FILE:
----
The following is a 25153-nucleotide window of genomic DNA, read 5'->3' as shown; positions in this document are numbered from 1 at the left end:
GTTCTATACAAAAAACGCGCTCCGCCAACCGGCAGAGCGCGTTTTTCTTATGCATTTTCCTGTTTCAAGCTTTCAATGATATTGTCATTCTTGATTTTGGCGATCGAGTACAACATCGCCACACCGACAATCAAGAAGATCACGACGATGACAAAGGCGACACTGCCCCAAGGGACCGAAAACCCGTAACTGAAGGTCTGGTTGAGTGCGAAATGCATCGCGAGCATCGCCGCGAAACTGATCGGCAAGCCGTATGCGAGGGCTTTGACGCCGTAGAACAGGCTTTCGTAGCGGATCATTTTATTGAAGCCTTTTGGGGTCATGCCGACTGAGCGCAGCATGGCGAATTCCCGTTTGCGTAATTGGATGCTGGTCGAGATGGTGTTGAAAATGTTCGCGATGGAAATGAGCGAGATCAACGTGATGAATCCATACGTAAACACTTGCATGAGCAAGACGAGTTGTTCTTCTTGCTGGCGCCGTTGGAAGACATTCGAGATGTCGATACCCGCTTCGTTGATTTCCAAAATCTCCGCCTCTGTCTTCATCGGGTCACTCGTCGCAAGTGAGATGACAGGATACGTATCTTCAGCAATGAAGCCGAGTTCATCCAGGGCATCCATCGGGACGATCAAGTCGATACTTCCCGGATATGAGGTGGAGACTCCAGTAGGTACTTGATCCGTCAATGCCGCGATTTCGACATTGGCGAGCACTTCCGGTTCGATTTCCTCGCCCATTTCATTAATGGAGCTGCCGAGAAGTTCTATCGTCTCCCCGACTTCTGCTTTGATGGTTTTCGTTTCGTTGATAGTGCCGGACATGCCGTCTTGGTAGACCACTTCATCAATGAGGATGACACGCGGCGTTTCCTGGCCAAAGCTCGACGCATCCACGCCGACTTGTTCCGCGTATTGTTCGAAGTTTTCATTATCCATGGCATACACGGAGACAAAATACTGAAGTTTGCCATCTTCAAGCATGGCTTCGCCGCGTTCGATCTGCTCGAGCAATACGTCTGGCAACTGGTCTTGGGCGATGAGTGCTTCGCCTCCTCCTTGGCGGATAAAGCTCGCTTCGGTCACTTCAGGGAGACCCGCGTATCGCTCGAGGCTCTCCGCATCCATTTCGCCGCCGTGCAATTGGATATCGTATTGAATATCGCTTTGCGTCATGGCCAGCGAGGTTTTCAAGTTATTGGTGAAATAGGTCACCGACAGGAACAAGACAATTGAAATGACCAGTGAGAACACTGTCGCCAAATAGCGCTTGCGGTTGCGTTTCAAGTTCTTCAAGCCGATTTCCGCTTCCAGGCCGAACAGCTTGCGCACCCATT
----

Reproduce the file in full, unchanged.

The following is a 25153-nucleotide window of genomic DNA, read 5'->3' as shown; positions in this document are numbered from 1 at the left end:
GTTCTATACAAAAAACGCGCTCCGCCAACCGGCAGAGCGCGTTTTTCTTATGCATTTTCCTGTTTCAAGCTTTCAATGATATTGTCATTCTTGATTTTGGCGATCGAGTACAACATCGCCACACCGACAATCAAGAAGATCACGACGATGACAAAGGCGACACTGCCCCAAGGGACCGAAAACCCGTAACTGAAGGTCTGGTTGAGTGCGAAATGCATCGCGAGCATCGCCGCGAAACTGATCGGCAAGCCGTATGCGAGGGCTTTGACGCCGTAGAACAGGCTTTCGTAGCGGATCATTTTATTGAAGCCTTTTGGGGTCATGCCGACTGAGCGCAGCATGGCGAATTCCCGTTTGCGTAATTGGATGCTGGTCGAGATGGTGTTGAAAATGTTCGCGATGGAAATGAGCGAGATCAACGTGATGAATCCATACGTAAACACTTGCATGAGCAAGACGAGTTGTTCTTCTTGCTGGCGCCGTTGGAAGACATTCGAGATGTCGATACCCGCTTCGTTGATTTCCAAAATCTCCGCCTCTGTCTTCATCGGGTCACTCGTCGCAAGTGAGATGACAGGATACGTATCTTCAGCAATGAAGCCGAGTTCATCCAGGGCATCCATCGGGACGATCAAGTCGATACTTCCCGGATATGAGGTGGAGACTCCAGTAGGTACTTGATCCGTCAATGCCGCGATTTCGACATTGGCGAGCACTTCCGGTTCGATTTCCTCGCCCATTTCATTAATGGAGCTGCCGAGAAGTTCTATCGTCTCCCCGACTTCTGCTTTGATGGTTTTCGTTTCGTTGATAGTGCCGGACATGCCGTCTTGGTAGACCACTTCATCAATGAGGATGACACGCGGCGTTTCCTGGCCAAAGCTCGACGCATCCACGCCGACTTGTTCCGCGTATTGTTCGAAGTTTTCATTATCCATGGCATACACGGAGACAAAATACTGAAGTTTGCCATCTTCAAGCATGGCTTCGCCGCGTTCGATCTGCTCGAGCAATACGTCTGGCAACTGGTCTTGGGCGATGAGTGCTTCGCCTCCTCCTTGGCGGATAAAGCTCGCTTCGGTCACTTCAGGGAGACCCGCGTATCGCTCGAGGCTCTCCGCATCCATTTCGCCGCCGTGCAATTGGATATCGTATTGAATATCGCTTTGCGTCATGGCCAGCGAGGTTTTCAAGTTATTGGTGAAATAGGTCACCGACAGGAACAAGACAATTGAAATGACCAGTGAGAACACTGTCGCCAAATAGCGCTTGCGGTTGCGTTTCAAGTTCTTCAAGCCGATTTCCGCTTCCAGGCCGAACAGCTTGCGCACCCATT